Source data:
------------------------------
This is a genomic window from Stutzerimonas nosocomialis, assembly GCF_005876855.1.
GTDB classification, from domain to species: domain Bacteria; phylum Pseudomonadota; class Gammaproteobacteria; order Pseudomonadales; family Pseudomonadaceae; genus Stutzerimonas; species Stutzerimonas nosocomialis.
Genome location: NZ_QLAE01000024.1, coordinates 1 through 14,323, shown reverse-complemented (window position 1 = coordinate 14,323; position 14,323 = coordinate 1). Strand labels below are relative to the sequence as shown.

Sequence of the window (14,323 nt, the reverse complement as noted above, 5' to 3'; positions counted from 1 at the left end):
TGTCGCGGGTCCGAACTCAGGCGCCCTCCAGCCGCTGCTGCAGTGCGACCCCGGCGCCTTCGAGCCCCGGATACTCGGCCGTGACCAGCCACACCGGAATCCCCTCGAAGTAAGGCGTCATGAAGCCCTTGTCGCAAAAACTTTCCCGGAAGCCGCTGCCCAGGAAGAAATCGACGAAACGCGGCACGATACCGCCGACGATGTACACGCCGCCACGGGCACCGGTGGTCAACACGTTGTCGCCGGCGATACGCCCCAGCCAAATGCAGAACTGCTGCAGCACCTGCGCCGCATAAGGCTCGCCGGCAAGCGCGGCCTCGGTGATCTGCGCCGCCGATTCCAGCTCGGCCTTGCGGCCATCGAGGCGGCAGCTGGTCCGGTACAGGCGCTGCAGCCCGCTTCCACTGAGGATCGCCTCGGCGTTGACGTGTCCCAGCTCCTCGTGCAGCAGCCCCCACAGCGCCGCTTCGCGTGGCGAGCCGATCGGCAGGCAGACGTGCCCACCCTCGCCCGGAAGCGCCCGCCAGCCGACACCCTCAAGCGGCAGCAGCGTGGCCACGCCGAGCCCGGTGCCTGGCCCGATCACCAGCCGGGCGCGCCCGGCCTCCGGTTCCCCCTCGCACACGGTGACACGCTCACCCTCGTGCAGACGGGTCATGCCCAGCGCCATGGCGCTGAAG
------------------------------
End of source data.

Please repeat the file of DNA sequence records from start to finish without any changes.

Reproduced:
This is a genomic window from Stutzerimonas nosocomialis, assembly GCF_005876855.1.
GTDB classification, from domain to species: domain Bacteria; phylum Pseudomonadota; class Gammaproteobacteria; order Pseudomonadales; family Pseudomonadaceae; genus Stutzerimonas; species Stutzerimonas nosocomialis.
Genome location: NZ_QLAE01000024.1, coordinates 1 through 14,323, shown reverse-complemented (window position 1 = coordinate 14,323; position 14,323 = coordinate 1). Strand labels below are relative to the sequence as shown.

Sequence of the window (14,323 nt, the reverse complement as noted above, 5' to 3'; positions counted from 1 at the left end):
TGTCGCGGGTCCGAACTCAGGCGCCCTCCAGCCGCTGCTGCAGTGCGACCCCGGCGCCTTCGAGCCCCGGATACTCGGCCGTGACCAGCCACACCGGAATCCCCTCGAAGTAAGGCGTCATGAAGCCCTTGTCGCAAAAACTTTCCCGGAAGCCGCTGCCCAGGAAGAAATCGACGAAACGCGGCACGATACCGCCGACGATGTACACGCCGCCACGGGCACCGGTGGTCAACACGTTGTCGCCGGCGATACGCCCCAGCCAAATGCAGAACTGCTGCAGCACCTGCGCCGCATAAGGCTCGCCGGCAAGCGCGGCCTCGGTGATCTGCGCCGCCGATTCCAGCTCGGCCTTGCGGCCATCGAGGCGGCAGCTGGTCCGGTACAGGCGCTGCAGCCCGCTTCCACTGAGGATCGCCTCGGCGTTGACGTGTCCCAGCTCCTCGTGCAGCAGCCCCCACAGCGCCGCTTCGCGTGGCGAGCCGATCGGCAGGCAGACGTGCCCACCCTCGCCCGGAAGCGCCCGCCAGCCGACACCCTCAAGCGGCAGCAGCGTGGCCACGCCGAGCCCGGTGCCTGGCCCGATCACCAGCCGGGCGCGCCCGGCCTCCGGTTCCCCCTCGCACACGGTGACACGCTCACCCTCGTGCAGACGGGTCATGCCCAGCGCCATGGCGCTGAAG